This was mostly from the POV of Nia, a girl minorly mentioned in the first book. I think I wasn’t expecting that. This one actually reminded me a lot of the Julia Redfern books by Eleanor Cameron (just add a little magic). About a very young, very reckless/hotheaded girl who gets into scrapes, though her continued lying got to me a little, especially since half the time I really understood it, and half the time I… didn’t. I also loved Nia’s art school project part of the plot — quite lovely (though with some misfortunes along the way. *wince*). It was also quite interesting to see the hero of the first book, Gwyn, from another perspective! And then there was Gwyn’s cousin, Emlyn. There could have been more to his story, but I enjoyed his part of it all the same. He was a great addition (I’m sorry, I can never resist the golden eyed/slightly troubled boys).
The Chestnut Soldier (#3)
I don’t really do half-stars but… this one might be 3.5? I think I overall liked it better than the first two, but I’m not sure if it quite reaches 4 star distinction? I don’t know. The plot was much more interesting to me though, the whole mystery/legend surrounding Evan, the strange distant “cousin” (he’s not actually) of Nia who comes to stay at their village. The fascinating question of who he was, when, and all, kept me quite interested. I did wish that Emlyn had been in it more — he barely showed up, it seemed to me. This one was rather scarier than the first two, perhaps, but it also had more of the Welsh things instead of just the silvery people from the first two. All in all, my favorite of the trilogy. By this time I’d become rather attached, methinks. Anyways, it had its problems, but I still enjoyed it quite a bit and was pretty satisfied, I think, with how it all turned out. 🙂
The Snow Spider (#1)
On Gwyn’s 9th birthday, his grandmother tells him he may be a magician, like his Welsh ancestors. She gives him five gifts to help him–a brooch, a piece of dried seaweed, a tin whistle, a scarf, and a broken toy horse. One blustery day, unsure what to do with his newfound magic, Gwyn throws the brooch to the wind and receives a silvery snow spider in return. Will he be able to use this special spider to bring his missing sister, Bethan, home? THE SNOW SPIDER spins an icy, sparkly web of mystical intrigue that sets the stage for the next two books in this outstanding trilogy.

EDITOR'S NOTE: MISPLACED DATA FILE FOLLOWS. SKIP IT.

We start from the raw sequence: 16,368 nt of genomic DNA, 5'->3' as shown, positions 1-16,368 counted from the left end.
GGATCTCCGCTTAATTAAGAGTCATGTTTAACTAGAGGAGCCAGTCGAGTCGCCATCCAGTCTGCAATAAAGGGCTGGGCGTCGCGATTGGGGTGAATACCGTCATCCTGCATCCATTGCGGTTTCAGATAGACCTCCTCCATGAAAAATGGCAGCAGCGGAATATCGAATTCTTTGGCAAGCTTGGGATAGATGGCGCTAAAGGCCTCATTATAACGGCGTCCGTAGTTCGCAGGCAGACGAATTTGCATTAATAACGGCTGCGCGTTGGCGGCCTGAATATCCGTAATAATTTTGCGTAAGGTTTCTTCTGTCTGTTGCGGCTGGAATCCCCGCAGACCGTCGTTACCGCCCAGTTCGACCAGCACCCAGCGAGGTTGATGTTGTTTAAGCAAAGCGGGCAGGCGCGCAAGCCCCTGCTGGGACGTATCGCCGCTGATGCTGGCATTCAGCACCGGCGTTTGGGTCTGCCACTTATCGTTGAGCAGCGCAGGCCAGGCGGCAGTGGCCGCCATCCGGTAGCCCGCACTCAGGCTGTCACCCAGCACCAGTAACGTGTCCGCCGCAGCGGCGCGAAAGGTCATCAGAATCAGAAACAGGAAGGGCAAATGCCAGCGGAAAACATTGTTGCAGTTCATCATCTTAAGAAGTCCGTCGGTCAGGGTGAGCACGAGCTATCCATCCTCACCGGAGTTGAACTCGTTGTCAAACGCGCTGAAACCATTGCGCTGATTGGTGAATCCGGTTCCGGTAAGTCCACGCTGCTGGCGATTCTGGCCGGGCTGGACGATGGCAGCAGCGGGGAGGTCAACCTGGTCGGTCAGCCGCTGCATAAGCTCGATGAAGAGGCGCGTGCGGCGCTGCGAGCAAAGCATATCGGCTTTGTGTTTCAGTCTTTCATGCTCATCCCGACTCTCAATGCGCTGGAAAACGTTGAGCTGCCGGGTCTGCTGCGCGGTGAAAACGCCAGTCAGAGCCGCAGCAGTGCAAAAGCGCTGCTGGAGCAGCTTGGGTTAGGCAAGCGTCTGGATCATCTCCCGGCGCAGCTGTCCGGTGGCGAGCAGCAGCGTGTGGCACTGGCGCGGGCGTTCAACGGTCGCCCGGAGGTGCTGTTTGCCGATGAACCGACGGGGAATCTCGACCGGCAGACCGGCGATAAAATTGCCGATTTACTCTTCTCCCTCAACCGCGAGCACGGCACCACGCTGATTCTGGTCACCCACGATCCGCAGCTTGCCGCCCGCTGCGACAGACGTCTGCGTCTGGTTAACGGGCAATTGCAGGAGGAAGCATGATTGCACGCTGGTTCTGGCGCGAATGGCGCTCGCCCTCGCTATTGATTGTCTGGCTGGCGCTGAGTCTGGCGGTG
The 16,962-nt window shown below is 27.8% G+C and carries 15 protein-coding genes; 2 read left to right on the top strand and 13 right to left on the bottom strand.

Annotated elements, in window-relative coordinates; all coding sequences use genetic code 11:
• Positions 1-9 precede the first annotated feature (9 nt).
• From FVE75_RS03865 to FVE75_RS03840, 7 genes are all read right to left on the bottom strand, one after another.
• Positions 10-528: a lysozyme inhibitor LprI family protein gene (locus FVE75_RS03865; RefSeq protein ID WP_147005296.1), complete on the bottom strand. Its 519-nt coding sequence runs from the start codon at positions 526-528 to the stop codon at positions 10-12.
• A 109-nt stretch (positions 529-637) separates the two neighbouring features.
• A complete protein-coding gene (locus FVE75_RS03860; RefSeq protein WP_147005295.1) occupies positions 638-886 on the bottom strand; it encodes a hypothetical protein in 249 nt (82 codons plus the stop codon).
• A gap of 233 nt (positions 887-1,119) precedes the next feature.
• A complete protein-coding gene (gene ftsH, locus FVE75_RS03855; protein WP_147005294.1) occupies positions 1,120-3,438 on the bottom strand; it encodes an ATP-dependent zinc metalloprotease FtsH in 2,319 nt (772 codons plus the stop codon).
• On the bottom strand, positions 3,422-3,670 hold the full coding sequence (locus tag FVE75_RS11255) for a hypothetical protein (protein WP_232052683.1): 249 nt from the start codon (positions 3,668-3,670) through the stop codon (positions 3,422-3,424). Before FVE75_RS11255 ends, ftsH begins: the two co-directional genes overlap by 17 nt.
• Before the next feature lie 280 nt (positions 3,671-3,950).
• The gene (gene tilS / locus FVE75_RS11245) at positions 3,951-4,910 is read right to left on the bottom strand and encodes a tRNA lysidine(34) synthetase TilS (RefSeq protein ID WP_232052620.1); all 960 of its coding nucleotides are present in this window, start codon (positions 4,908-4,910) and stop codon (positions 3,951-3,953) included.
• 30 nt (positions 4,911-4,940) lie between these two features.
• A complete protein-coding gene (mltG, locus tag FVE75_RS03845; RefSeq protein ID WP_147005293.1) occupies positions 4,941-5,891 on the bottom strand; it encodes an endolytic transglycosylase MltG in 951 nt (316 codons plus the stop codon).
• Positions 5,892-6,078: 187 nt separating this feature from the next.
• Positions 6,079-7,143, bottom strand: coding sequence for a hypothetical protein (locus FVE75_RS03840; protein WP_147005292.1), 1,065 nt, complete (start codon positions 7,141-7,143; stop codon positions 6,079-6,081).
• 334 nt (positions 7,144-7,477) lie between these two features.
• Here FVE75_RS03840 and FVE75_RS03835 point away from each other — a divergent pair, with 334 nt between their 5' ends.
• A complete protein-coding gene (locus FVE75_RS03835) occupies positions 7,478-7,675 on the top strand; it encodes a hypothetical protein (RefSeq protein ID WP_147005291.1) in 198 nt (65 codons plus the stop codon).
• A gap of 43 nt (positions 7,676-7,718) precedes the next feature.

Emlyn’s Moon (#2)
Young magician Gywn and his friend Nia have been warned to stay away from Emlyn Llewelyn, the strange boy who claims his mother lives on the moon. And yet, a mysterious magic continues to draw them to him. But why? It’s up to Gwyn and Nia to solve the mystery, with the help of Arianwen, the Snow Spider. Readers will race along with Gwyn in this fantastic magical adventure to rescue Emlyn and his family before it’s too late.
The Chestnut Soldier (#3)
Gwyn can feel danger coming in the wind. Somehow he knows the warnings have to do with the broken toy horse that holds the evil spirit of a prince who lived long ago. When Gwyn discovers that the prince’s dark soul has escaped from the horse and is seeking revenge Gwyn, Emlyn, and Nia have to figure out how to save the mysterious soldier who claims to be Nia’s distant cousin. With the help of the Snow Spider, can they recapture the prince’s soul without hurting the Chestnut soldier?
Genre/Category: Contemporary Fantasy
Age Group: Middle Grade
Published: 1986, 1987, 1989
Pages: 128 hardback, 154 hardback, 203 paperback (485 total)
Series: The Magician Trilogy (also called the Snow Spider Trilogy). List on Goodreads.
When Read: February 6, February 20, February 22, respectively (2016)
Favorite Character: Humm… Well, I liked Emlyn in the middle book, and in the final, I’d say Evan (sometimes… whenever he was… ahem… himself).
Other Notes: Book 1 I got from the library; book 2 was given to me; I found book 3 at a library sale.
Read for the Fantasy Love February Reading Challenge hosted by Grace @ Fictionally. (This is my first review for the mini-challenge… I will hopefully have a few more coming this week! Don’t worry, there will be some medieval fantasy adventures too. ;))
Thanks for reading!
Dream away in those pages . . .
~ The Page Dreamer
I’m always looking for books for my younger siblings, I might have to try these ones.
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Cool. 🙂 They might enjoy ’em, I don’t know. 😀 (And it’s awesome you find books for them. ;))
They sound interesting. I might see if my younger sister and/or brother would like them. Nice review! 🙂
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They are a bit. 🙂 Cool! And thank you! 🙂
It’s always disappointing when you use valuable time to read and the book ends up meh. These do sound kind of interesting though. Especially since they’re in Wales and have Celtic legends! That could be fascinating to read.
I think my problem with books like these is I get spoiled to the in depth characters of YA books. MG books can be a lot of fun, but some fall really flat.
Still, these do seem like they might be kinda fun. And the covers are pretty. #shallowbookworm
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Yeah, it is a bit… But I enjoyed these enough they weren’t a total waste. 😉 Welsh/Celtic legends are so fuuun! 🙂
Ooh, yes, I totally have that problem! MG can just be… a little not-as-deep? That might have been the problem, I didn’t think of that… But some books, like Narnia, are technically for younger people but are still (or more!) fantastic when one gets older! The sign of a truely good book and all. 😉
They are pretty! Shiny. And hey, I’m guilty of said shallow bookwormness myself. XD
Thanks for all your lovely comments, you lovely thing! ^_^